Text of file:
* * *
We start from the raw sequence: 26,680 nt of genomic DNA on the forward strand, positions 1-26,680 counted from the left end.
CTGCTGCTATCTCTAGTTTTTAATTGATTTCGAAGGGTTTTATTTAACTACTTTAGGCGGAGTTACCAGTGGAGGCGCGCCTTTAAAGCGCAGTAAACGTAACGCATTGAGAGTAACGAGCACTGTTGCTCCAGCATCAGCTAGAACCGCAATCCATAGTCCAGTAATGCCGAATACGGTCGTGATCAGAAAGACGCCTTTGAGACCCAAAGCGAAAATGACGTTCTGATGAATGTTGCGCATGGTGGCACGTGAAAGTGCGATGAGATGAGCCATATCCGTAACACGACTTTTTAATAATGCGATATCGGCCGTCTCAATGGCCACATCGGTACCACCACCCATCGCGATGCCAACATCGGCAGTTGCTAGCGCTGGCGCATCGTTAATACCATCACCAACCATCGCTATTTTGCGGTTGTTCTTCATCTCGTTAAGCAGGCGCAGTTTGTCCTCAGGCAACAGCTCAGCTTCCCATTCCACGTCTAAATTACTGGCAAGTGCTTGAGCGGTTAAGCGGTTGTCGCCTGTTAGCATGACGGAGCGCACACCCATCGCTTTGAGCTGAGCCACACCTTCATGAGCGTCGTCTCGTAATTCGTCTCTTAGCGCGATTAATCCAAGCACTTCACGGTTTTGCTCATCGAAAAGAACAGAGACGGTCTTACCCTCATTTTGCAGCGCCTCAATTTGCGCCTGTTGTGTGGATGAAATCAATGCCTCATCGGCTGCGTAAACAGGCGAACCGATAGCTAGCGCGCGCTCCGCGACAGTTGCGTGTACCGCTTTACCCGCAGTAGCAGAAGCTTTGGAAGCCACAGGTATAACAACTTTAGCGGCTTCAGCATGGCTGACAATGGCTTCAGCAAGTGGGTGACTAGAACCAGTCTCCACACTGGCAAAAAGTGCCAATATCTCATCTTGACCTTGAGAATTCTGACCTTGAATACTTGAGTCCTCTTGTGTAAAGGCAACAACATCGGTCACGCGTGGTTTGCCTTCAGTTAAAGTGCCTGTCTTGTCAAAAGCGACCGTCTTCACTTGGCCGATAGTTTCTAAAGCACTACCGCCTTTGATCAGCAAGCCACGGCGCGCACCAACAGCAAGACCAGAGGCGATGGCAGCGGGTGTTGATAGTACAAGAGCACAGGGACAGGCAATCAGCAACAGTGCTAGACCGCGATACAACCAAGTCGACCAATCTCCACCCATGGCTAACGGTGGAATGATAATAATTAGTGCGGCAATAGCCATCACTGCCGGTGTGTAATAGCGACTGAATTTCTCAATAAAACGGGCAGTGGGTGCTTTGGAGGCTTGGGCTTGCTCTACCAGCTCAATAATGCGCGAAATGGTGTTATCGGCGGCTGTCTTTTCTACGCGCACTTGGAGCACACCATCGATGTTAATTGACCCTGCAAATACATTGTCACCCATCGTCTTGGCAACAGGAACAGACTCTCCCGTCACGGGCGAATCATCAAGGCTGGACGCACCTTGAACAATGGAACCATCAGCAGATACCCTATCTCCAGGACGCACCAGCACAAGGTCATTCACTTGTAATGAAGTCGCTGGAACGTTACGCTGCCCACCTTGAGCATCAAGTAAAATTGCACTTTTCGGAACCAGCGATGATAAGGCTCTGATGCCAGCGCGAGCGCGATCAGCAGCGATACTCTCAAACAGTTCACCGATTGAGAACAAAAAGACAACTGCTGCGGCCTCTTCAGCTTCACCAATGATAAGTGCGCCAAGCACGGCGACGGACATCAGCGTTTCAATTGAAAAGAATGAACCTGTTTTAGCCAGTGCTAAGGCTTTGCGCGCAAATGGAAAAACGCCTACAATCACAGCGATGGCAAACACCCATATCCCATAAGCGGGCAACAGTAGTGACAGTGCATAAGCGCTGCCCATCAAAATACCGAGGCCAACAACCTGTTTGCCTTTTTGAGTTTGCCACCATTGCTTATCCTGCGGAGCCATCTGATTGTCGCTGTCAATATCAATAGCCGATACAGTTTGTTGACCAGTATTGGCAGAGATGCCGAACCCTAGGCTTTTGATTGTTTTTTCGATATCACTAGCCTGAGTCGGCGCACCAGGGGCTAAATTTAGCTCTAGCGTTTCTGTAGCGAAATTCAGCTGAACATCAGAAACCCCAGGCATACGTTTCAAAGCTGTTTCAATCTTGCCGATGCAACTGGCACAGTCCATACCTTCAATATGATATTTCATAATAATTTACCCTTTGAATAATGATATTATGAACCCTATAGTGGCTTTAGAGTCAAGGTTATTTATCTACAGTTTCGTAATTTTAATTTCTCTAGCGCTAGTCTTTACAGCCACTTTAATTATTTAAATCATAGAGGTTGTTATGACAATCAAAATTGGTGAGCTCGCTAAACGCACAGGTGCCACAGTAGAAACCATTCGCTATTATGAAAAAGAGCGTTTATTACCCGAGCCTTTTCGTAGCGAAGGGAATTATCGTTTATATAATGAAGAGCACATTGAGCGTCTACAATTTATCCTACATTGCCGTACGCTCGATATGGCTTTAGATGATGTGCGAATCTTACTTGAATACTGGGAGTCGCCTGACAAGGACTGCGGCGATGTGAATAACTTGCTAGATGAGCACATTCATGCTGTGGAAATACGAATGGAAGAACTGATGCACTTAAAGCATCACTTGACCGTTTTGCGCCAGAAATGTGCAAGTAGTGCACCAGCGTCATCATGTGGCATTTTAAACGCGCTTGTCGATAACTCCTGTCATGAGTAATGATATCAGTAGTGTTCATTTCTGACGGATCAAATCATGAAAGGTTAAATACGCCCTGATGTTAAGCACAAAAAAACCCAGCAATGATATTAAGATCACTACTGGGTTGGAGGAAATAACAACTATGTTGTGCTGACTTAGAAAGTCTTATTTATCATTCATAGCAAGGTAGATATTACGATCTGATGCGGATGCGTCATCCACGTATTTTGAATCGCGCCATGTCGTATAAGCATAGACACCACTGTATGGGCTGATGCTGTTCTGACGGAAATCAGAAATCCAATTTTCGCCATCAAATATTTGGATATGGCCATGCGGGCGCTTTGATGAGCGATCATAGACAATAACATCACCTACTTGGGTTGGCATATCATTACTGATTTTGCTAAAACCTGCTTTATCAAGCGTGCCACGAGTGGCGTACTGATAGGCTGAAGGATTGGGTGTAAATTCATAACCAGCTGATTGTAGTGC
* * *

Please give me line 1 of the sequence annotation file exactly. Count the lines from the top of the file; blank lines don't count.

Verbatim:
We start from the raw sequence: 26,680 nt of genomic DNA on the forward strand, positions 1-26,680 counted from the left end.